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Hammer Veneer Staining

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Forum topic by jonsprague0000 posted 12-16-2016 02:38 AM 428 views 0 times favorited 9 replies Add to Favorites Watch
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jonsprague0000

104 posts in 1424 days


12-16-2016 02:38 AM

Topic tags/keywords: venner hammer veneer hot hide glue hide glue marquetry stain maple curly maple

I hammer veneered two pieces of curly maple with HHG and went to re-hammer a few bubbles. During the hammering I noticed a few dark streaks appearing, but just thought that the veneer hammer was just marking the wood slightly due to the water and friction. I figured I could just lightly scrape it off. After I finished I went to scrape and sand, but the spots seem to be deep stains. I’m afraid I will sand right through the veneer trying to remove them.

Has anyone experienced this before? Help! I’m afraid I’m going to have to re-do the project. My hammer is a Kunz (I assume cast iron) hammer. I cleaned it before hammering with vinegar and also used some vinegar to remove glue on the veneer. I’m assuming that isn’t related, but wanted to mention that.


9 replies so far

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jonsprague0000

104 posts in 1424 days


#1 posted 12-16-2016 02:38 AM

Shipwright – I assume you may have experience with this?

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shampeon

1775 posts in 2019 days


#2 posted 12-16-2016 03:54 AM

What kind of wood is the veneer and substrate? Vinegar will definitely stain high-tannin woods like oak.

You could try to use oxalic acid to remove the stain, but it depends on the veneer, etc.

-- ian | "You can't stop what's coming. It ain't all waiting on you. That's vanity."

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jonsprague0000

104 posts in 1424 days


#3 posted 12-16-2016 04:15 AM

The veneer is curly maple with a wood backer. I’m not sure of what type of wood the backer is. The substrate is eastern white pine. I put the vinegar on the veneer around 10 minutes before hammer veneering and didn’t notice any change. I only saw the change after starting to hammer. It felt like it was coming from the veneer hammer, but I can’t be positive.

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Lazyman

1503 posts in 1223 days


#4 posted 12-16-2016 04:37 AM

It will help if you post some pictures.

-- Nathan, TX -- Hire the lazy man. He may not do as much work but that's because he will find a better way.

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jonsprague0000

104 posts in 1424 days


#5 posted 12-16-2016 06:10 AM

Here is the stain and what it looks like after I scrape it off. I had to go down far to get the majority of it off and there is only an extremely thin piece of veneer remaining.

I tried another piece without vinegar and noticed the start of slight coloring.

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shipwright

7779 posts in 2633 days


#6 posted 12-16-2016 03:16 PM

If you are using a two ply veneer then that will be your problem. You are likely seeing the glue line between the microscopically thin curly maple and the backer. Get some raw veneer, as thick as you can find, and try again. 1/42” is about the norm these days but 1/32” is still around but harder to find. Good luck.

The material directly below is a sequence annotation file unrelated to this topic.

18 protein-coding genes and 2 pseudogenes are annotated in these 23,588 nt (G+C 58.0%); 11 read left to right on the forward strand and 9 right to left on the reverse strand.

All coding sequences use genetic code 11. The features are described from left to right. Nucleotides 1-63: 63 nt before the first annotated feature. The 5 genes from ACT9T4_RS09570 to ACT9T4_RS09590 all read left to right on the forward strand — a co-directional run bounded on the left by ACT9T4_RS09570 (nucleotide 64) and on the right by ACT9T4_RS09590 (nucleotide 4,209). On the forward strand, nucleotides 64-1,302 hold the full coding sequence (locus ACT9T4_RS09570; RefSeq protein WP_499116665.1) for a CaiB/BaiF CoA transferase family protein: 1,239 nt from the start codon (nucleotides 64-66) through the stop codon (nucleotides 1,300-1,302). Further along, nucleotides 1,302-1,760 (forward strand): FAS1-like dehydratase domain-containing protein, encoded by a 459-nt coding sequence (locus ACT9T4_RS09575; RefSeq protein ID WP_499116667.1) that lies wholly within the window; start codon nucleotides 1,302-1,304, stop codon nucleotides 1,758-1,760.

No need for the vinegar. Hide glue cleans up with water.

-- Paul M ..............If God wanted us to have fiberglass boats he would have given us fibreglass trees. http://thecanadianschooloffrenchmarquetry.com/

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jonsprague0000

104 posts in 1424 days


#7 posted 12-16-2016 05:56 PM

Paul, I was able to use a scraper and remove the majority of the staining so I don’t believe I’m seeing through to the glue line. When I re-hammer to press bubbles down I’m seeing the markings only where I’m pressing down very hard. I then see tinted hide glue on my veneer hammer.

I’m thinking it could either be the hammer iron or finish coming off. Or maybe the 2-ply glue seeping through the wood pores? Is that possible?

Have you ever seen an iron (I think) hammer cause issues like this? Do you use brass?

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shipwright

7779 posts in 2633 days


#8 posted 12-16-2016 10:07 PM

I’ve used brass but my current hammers are steel and copper and no such problems. You may be getting a stain from the metal but your top photo above really looks like the factory glue (likely a urea formaldehyde) showing through.
Regardless I wouldn’t consider using that stuff for this kind of woodworking (just my opinion). Raw veneer is so much better, even the thin sliced stuff we are able to get today. Some places sell limited species in 1/16”, notably Certainly Wood but there are others. For what you are doing, the thicker you can use, the better, even more so if you get into marquetry.

-- Paul M ..............If God wanted us to have fiberglass boats he would have given us fibreglass trees. http://thecanadianschooloffrenchmarquetry.com/

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punkin611

49 posts in 657 days


#9 posted 12-17-2016 02:19 AM

The discoloring is caused by reheating the two ply veneer too hot in an effort to get the veneer to relax enough to hammer down. The glue in the veneer ply is not hide glue. You cannot hammer down two ply veneer. Reheat and take it all off. If you do not want to use raw veneer(which you should IMO) get a vac. bag or use clamps and cauls. Hammer veneering with hot hide glue is easy with raw veneer plenty of video on web to get you on right track. Good luck.

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